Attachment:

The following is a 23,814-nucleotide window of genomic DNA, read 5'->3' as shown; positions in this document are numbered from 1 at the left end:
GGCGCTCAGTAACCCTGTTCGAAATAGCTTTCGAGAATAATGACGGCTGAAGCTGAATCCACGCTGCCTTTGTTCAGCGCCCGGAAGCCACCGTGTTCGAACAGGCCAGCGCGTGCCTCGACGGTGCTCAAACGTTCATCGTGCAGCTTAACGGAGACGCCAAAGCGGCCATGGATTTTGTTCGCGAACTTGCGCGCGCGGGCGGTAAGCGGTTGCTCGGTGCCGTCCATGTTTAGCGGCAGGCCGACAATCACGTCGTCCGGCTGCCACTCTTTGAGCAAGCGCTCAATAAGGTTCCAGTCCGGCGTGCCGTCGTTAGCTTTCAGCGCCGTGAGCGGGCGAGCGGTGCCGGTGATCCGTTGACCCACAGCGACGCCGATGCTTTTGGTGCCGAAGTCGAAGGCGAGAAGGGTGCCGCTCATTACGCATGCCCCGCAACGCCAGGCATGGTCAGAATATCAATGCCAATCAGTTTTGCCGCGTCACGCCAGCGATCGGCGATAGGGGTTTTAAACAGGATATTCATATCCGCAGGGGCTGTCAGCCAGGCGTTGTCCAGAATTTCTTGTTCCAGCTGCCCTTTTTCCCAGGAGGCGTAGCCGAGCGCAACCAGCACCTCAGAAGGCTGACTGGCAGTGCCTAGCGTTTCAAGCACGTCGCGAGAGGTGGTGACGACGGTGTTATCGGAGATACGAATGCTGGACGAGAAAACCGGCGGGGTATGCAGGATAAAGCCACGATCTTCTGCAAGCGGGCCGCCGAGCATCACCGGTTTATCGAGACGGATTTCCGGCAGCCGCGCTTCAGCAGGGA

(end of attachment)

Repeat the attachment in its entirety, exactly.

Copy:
The following is a 23,814-nucleotide window of genomic DNA, read 5'->3' as shown; positions in this document are numbered from 1 at the left end:
GGCGCTCAGTAACCCTGTTCGAAATAGCTTTCGAGAATAATGACGGCTGAAGCTGAATCCACGCTGCCTTTGTTCAGCGCCCGGAAGCCACCGTGTTCGAACAGGCCAGCGCGTGCCTCGACGGTGCTCAAACGTTCATCGTGCAGCTTAACGGAGACGCCAAAGCGGCCATGGATTTTGTTCGCGAACTTGCGCGCGCGGGCGGTAAGCGGTTGCTCGGTGCCGTCCATGTTTAGCGGCAGGCCGACAATCACGTCGTCCGGCTGCCACTCTTTGAGCAAGCGCTCAATAAGGTTCCAGTCCGGCGTGCCGTCGTTAGCTTTCAGCGCCGTGAGCGGGCGAGCGGTGCCGGTGATCCGTTGACCCACAGCGACGCCGATGCTTTTGGTGCCGAAGTCGAAGGCGAGAAGGGTGCCGCTCATTACGCATGCCCCGCAACGCCAGGCATGGTCAGAATATCAATGCCAATCAGTTTTGCCGCGTCACGCCAGCGATCGGCGATAGGGGTTTTAAACAGGATATTCATATCCGCAGGGGCTGTCAGCCAGGCGTTGTCCAGAATTTCTTGTTCCAGCTGCCCTTTTTCCCAGGAGGCGTAGCCGAGCGCAACCAGCACCTCAGAAGGCTGACTGGCAGTGCCTAGCGTTTCAAGCACGTCGCGAGAGGTGGTGACGACGGTGTTATCGGAGATACGAATGCTGGACGAGAAAACCGGCGGGGTATGCAGGATAAAGCCACGATCTTCTGCAAGCGGGCCGCCGAGCATCACCGGTTTATCGAGACGGATTTCCGGCAGCCGCGCTTCAGCAGGGA